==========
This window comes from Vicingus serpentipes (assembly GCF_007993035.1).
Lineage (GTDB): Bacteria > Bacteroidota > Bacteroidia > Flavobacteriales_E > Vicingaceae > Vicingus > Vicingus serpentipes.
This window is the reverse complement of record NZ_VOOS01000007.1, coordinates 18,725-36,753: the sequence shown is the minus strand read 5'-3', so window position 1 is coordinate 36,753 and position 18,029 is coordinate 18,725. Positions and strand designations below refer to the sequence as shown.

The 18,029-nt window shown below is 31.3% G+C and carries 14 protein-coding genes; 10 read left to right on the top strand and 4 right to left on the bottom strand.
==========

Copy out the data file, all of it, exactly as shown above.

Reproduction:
This window comes from Vicingus serpentipes (assembly GCF_007993035.1).
Lineage (GTDB): Bacteria > Bacteroidota > Bacteroidia > Flavobacteriales_E > Vicingaceae > Vicingus > Vicingus serpentipes.
This window is the reverse complement of record NZ_VOOS01000007.1, coordinates 18,725-36,753: the sequence shown is the minus strand read 5'-3', so window position 1 is coordinate 36,753 and position 18,029 is coordinate 18,725. Positions and strand designations below refer to the sequence as shown.

The 18,029-nt window shown below is 31.3% G+C and carries 14 protein-coding genes; 10 read left to right on the top strand and 4 right to left on the bottom strand.